Money & Politics

New Thinking on Rescuing Our Politics from Plutocrats

In his new book Plutocrats United, election law scholar Rick Hasen argues that the problem isn't that politicians are corrupted by special interests — it's that they have no incentive to pay attention to anyone but the rich.

New Thinking on Rescuing Our Politics [...]

American businessman Sheldon Adelson (R) applauds during a roundtable discussion on Capitol Hill with his wife Miriam Adelson (C) and Marion Wiesel (L) March 2, 2015 in Washington, DC. Elie Wiesel, Sen. Ted Cruz and Rabbi Scmuley Boteach participated in a discussion entitled "The Meaning of Never Again: Guarding Against a Nuclear Iran." (Photo by Win McNamee/Getty Images)

This article is excerpted from Richard L. Hasen’s new book, Plutocrats United: Campaign Money, the Supreme Court, and the Distortion of American Elections.

The Chris Christie story was just too good for progressives to pass up, even though it obscured larger truths about the influence of money in American politics.

In the spring of 2014, a group of Republican presidential hopefuls, including Governor Christie of New Jersey, converged on the Venetian Hotel in Las Vegas to speak before the Republican Jewish Coalition and its key board member, the billionaire casino mogul and Venetian hotel owner Sheldon Adelson. It was a big moment for Christie, who was trying to get past a controversy over the closing of lanes on the George Washington Bridge allegedly in retaliation because Fort Lee’s mayor, a Democrat, did not support Christie’s reelection bid.

Yale University Press, 2016

Yale University Press, 2016

The speakers, the former Florida governor Jeb Bush, Ohio governor John Kasich, Wisconsin governor Scott Walker, and Christie, fell all over themselves to flatter Adelson and to announce their support for a continued strong relationship between the United States and Israel, Adelson’s signature issue. Walker, according to a New York Times story, “brought up his father’s trip to Israel, and said he puts ‘a menorah candle’ next to his Christmas tree. The name of his son, Matthew, actually comes from Hebrew, he pointed out.”

But Christie stepped in it. In his speech to the group, he “warmly recalled a trip he took with his family to Israel, calling it an extraordinary personal experience. But he touched off disapproving whispers from the crowd when he described flying over the ‘occupied territories’ where Palestinians live.” To conservative supporters of Israel, who believe Israel has a right to sovereignty over the West Bank and other areas captured in the Six-Day War in 1967, it was a faux pas to call them “occupied territories.” Christie quickly apologized in a private meeting with Adelson.

Progressives denounced the “line to kiss Sheldon Adelson’s boots” (or perhaps a bit higher up), the candidates’ “prostrat[ing] themselves, seeking Adelson’s stamp of approval and cash,” and Christie’s apology to Adelson for describing the disputed regions with a term regularly used by US presidents and the US government.

Who could blame these candidates for participating in the “Sheldon primary” or for their obsequiousness? Adelson and his wife had contributed an astounding $98 million to $150 million (thanks to holes in our campaign disclosure laws we are not sure exactly how much) to help elect Republican candidates during the 2012 election, including giving more than $15 million to a “super PAC” called “Winning Our Future” that seemed to single-handedly keep the former speaker of the House Newt Gingrich in the 2012 race for the Republican presidential nomination. The Adelsons later gave tens of millions more to support Mitt Romney’s run against President Barack Obama in the general election. The 2016 presidential hopefuls wanted Adelson’s support and, more importantly, his money.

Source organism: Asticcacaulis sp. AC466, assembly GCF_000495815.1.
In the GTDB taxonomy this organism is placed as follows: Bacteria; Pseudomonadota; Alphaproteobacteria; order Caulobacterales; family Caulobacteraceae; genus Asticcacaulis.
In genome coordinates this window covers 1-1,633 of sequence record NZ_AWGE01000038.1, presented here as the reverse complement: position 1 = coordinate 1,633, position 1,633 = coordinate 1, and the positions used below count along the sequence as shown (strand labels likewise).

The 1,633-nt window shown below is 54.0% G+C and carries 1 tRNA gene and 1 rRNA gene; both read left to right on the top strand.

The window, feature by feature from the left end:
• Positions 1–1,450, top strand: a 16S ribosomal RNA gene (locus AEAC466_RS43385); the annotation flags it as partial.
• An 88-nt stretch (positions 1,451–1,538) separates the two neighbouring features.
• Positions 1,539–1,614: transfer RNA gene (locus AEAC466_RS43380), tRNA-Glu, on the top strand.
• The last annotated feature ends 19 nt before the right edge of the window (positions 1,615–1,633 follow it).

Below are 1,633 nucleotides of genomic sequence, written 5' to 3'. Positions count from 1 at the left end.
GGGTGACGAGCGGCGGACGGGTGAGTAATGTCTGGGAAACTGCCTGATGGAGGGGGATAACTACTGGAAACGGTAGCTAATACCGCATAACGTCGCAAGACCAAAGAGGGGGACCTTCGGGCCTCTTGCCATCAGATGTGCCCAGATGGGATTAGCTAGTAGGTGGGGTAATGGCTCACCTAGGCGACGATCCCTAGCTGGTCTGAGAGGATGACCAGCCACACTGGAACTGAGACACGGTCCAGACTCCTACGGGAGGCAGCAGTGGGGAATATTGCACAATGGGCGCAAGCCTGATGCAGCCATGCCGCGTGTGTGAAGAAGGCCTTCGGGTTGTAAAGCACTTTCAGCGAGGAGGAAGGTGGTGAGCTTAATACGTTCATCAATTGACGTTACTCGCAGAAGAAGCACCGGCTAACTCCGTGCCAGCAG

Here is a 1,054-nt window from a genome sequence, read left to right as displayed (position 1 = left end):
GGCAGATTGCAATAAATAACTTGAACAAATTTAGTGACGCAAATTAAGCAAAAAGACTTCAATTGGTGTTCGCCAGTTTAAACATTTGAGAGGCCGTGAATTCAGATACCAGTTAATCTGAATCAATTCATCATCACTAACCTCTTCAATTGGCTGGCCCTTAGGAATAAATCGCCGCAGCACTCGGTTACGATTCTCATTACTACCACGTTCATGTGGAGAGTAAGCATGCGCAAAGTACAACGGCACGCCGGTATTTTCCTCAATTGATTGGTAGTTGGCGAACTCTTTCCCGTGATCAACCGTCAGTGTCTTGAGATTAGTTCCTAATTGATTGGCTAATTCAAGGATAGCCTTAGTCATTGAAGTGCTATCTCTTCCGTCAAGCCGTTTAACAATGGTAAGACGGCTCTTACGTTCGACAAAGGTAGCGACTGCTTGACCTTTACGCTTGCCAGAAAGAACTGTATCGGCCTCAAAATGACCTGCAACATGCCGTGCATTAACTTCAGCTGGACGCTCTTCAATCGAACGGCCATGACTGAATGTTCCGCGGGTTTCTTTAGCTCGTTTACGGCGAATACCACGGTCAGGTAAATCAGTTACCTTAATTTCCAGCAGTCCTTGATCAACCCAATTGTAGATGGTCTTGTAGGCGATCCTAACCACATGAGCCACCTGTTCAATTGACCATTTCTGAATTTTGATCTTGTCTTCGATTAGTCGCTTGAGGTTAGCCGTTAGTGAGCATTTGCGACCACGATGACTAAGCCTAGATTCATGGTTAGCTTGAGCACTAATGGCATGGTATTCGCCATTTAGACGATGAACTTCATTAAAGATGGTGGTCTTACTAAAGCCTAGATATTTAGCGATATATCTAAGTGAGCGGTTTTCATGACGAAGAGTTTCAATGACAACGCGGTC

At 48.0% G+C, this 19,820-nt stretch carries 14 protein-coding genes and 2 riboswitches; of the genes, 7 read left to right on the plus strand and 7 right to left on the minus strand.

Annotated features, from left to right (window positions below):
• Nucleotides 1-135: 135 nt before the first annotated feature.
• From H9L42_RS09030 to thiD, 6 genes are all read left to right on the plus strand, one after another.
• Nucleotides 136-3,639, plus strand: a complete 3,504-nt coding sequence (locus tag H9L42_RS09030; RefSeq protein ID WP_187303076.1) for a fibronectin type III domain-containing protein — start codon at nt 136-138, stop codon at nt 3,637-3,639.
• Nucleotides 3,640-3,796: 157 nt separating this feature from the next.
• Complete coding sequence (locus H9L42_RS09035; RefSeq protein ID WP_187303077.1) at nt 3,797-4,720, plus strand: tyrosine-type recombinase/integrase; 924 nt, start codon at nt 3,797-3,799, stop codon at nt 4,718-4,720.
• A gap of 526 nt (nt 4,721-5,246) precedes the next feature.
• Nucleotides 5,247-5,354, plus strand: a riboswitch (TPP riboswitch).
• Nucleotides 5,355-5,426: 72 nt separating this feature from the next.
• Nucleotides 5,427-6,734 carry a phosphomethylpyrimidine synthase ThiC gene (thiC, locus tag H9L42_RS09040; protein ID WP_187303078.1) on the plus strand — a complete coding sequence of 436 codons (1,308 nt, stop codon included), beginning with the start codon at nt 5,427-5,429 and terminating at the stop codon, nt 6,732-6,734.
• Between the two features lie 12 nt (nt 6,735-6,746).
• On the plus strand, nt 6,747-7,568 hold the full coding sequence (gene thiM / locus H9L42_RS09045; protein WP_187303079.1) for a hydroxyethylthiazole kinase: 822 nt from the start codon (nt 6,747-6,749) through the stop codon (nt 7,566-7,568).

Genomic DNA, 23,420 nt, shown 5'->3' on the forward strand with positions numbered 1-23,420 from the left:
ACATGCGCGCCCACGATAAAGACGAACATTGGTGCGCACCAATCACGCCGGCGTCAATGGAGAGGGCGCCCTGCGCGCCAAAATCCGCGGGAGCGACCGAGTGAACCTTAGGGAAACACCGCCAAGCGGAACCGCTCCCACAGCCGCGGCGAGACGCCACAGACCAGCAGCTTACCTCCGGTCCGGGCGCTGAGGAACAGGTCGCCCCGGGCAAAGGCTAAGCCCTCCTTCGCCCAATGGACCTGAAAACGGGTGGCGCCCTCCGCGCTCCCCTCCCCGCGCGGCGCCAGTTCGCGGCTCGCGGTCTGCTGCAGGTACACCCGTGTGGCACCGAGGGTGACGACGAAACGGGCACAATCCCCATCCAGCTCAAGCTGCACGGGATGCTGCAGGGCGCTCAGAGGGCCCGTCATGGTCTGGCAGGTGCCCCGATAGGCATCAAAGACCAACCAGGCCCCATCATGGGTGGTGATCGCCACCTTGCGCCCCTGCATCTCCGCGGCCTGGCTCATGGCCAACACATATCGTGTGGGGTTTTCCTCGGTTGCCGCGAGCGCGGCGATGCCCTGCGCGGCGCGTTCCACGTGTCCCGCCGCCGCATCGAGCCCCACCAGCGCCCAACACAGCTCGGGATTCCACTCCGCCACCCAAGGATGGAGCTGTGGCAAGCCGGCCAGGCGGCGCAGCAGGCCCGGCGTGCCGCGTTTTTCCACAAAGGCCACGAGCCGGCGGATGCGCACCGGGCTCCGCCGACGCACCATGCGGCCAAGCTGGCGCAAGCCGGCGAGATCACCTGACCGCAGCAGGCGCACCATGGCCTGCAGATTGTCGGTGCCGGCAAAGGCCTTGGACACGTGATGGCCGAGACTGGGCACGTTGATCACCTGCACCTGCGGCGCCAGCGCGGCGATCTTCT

But if the lesson progressives drew from the Chris Christie story was that big money is “buying elections,” the claim was off the mark. Instead, Adelson’s money bought Gingrich’s 2012 presidential campaign only a second (and third and fourth) look from Republican primary voters, but those voters ultimately rejected him. Romney beat Gingrich in the primary, but then, even with significant support from Adelson, lost to Obama in a campaign where each candidate and his party raised around a billion dollars.

The relationship between money and politics is the United States is more complicated than mere vote buying.

So we can begin our consideration of the problem of money in American politics by rejecting the crass common liberal refrain that money simply buys elections… The eBay entrepreneur Meg Whitman’s $140 million in self-financed cash did not allow her to beat Jerry Brown to be California’s governor in 2010; the more she spent on her election ads, the less voters seemed to like her. Similarly, the environmentalist Tom Steyer’s efforts to keep a Democratic majority in the US Senate failed in the 2014 elections despite spending nearly $74 million. And in an electoral earthquake in 2014, Dave Brat, an unknown college professor with two full-time staffers, beat Eric Cantor, the House majority leader, in a Virginia congressional primary race. Cantor’s campaign spent more at steakhouses than his more conservative opponent spent on his entire campaign. The relationship between money and politics is the United States is more complicated than mere vote buying.

We can also reject the claim progressives sometimes make that campaign money “bribes” politicians. Take the group United Republic/Represent.Us. Represent.Us backs the proposed American Anti-Corruption Act. The website supporting the legislation is headed: “Get Money Out of Politics: Stop lobbyist bribery, End secret money & Empower voters.” Its first point for why the legislation is necessary: “Stop Politicians from Taking Bribes.”

But as Harvard professor and campaign reformer Lawrence Lessig explains, most members of Congress are not taking bribes, and that cash-for-votes corruption likely is as rare as it has ever been in Congress. Sure, there are the occasional stories: Republican Randy “Duke” Cunningham of California went to jail for getting a yacht and other goodies from defense contractors, and Democrat William Jefferson of Louisiana was caught in an FBI bribery sting in which he was arrested with $10,000 of literally cold cash in his freezer. But neither man was bribed by legal campaign contributions. Federal candidates legally can take no more than $5,400 from an individual across a two-year campaign cycle and just $5,000 from a political action committee. Who in Congress could be bought so cheap?